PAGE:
We just want to make life easy for our customer. We want them, as well, to reconnect with the basics, to reconnect with their families. On that side, of course, everything is absolutely spotless and absolutely functions in all way. But we’ll never be the type of the company pushing room automations. We’ll not push to have iPads in the room and all those kind of things. We don’t believe in that. We believe in the service. We believe on the human communication. We believe that if you want to have a coffee, you just ask your butler and he will just do cappuccino and serve at the taste you like, and making sure you enjoyed it. This is our approach to services, so we’re very much focusing on the human to human approach, that’s very important to us.

Skift: Would you ever get to the point where you could text your butler to ask for anything.

Zuber: No, no, the text and the WhatsApp and the messaging — it’s something which works extremely well. It’s what the guest wants, we just do for the guest. He’s by the pool, he wants something special, he just texts it, we are into that you know. Again, it’s the guest who chooses to make it happen.

Skift: Does the current political or geopolitical or economic situation here in the U.S. and globally, do you think that’s going to have an impact on your business going forward into this year and beyond? Or is it a concern at all in any way?

Zuber: We don’t believe it will have an impact. We still believe that the year is strong, and that the appetite for travel is absolutely incredible. I don’t think, anyhow, it’s a risk for us.

I think we’re very confident. We’re very confident. We’re even more than confident that, you know we’re based in Dubai and we see how much so many communities are living together, working together, performing together. I think it’s a chance, and seeing that it works and being in a city which is so powerful, that you can benefit. That’s our culture, that’s our richness you know, that we’re working with 67 different nationalities within our company. It’s just an interesting approach. I think what’s happening in the world tell us that our business model is standing. It’s amazing.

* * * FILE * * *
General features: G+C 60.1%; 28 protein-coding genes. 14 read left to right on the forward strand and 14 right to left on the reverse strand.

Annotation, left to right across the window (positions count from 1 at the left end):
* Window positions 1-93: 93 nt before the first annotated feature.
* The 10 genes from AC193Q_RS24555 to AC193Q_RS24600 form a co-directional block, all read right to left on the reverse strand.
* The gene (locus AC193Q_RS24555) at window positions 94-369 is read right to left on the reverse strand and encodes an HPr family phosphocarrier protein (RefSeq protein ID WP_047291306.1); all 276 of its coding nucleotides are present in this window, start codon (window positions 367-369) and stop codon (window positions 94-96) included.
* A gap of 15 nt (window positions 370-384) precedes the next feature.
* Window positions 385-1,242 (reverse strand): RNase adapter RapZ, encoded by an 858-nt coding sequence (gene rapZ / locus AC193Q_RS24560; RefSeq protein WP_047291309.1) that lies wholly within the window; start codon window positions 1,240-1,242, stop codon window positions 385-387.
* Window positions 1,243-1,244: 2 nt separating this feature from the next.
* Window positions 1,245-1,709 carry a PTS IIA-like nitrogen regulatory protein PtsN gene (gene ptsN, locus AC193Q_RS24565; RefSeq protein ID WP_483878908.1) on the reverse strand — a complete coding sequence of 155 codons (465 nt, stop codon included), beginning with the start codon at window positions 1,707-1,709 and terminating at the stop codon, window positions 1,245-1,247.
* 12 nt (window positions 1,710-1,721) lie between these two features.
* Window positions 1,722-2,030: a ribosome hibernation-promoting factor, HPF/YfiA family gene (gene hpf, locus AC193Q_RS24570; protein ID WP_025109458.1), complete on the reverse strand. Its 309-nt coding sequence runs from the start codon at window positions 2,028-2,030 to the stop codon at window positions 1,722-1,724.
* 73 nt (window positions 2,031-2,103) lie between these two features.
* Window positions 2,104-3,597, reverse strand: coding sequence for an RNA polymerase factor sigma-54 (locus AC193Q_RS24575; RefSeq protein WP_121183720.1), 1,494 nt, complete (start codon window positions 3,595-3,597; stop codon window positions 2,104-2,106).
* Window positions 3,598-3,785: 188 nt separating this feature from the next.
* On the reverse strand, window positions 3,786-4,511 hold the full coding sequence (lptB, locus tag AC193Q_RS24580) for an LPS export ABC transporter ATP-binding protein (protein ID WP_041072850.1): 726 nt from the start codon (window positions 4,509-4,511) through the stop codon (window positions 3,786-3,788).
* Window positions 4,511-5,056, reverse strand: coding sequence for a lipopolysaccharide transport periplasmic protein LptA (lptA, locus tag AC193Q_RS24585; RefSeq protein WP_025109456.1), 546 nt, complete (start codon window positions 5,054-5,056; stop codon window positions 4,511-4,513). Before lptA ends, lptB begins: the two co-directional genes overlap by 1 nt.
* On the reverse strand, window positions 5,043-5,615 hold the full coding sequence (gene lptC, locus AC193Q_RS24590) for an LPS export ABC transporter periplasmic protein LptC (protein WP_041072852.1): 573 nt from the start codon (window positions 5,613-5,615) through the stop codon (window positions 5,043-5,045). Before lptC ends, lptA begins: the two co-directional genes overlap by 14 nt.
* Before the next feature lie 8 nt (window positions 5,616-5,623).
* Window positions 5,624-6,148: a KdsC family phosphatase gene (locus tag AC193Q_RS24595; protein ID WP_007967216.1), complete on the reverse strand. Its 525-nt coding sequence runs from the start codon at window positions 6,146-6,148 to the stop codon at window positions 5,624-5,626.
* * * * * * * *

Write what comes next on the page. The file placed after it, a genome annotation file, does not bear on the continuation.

Skift: Looking ahead, are there any sort of big challenges or opportunities that you see for expanding or maybe branching off into new types of alternative spaces or things like that? Other businesses or other opportunities that you’re looking at? Maybe acquisitions or expanding more into certain sectors?

Zuber: I think with the current market and the current situation that is going on, we’re very much excited with our current growth. The fact that we are moving into these private homes, this residential piece is, for us, an area which we believe there is tremendous opportunity. We’re definitely observing anything which is happening into the wellness area. You know, we could tell that if tomorrow there is some opportunity, into this area knowing that our clientele and ourselves as a brand with so much into it, that if we have to partner tomorrow with somebody which is in the best of the industry.

We’re a very agile company, we’re very entrepreneurial. Nothing stops us and, as I said, today we are here [in New York], we have lots of appointments, lots of meetings. The idea for us is that it’s such fast-growing area environment and we such have a solid base that anything we add on the top is a benefit for our customers. So we’re exploring, we’re constantly exploring, and then tomorrow is just as exciting.

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Tags: luxury, one&only

Photo credit: The remodeled One&Only Ocean Club in the Bahamas. The company is growing notably in 2017. Sargent Photography / Kerzner International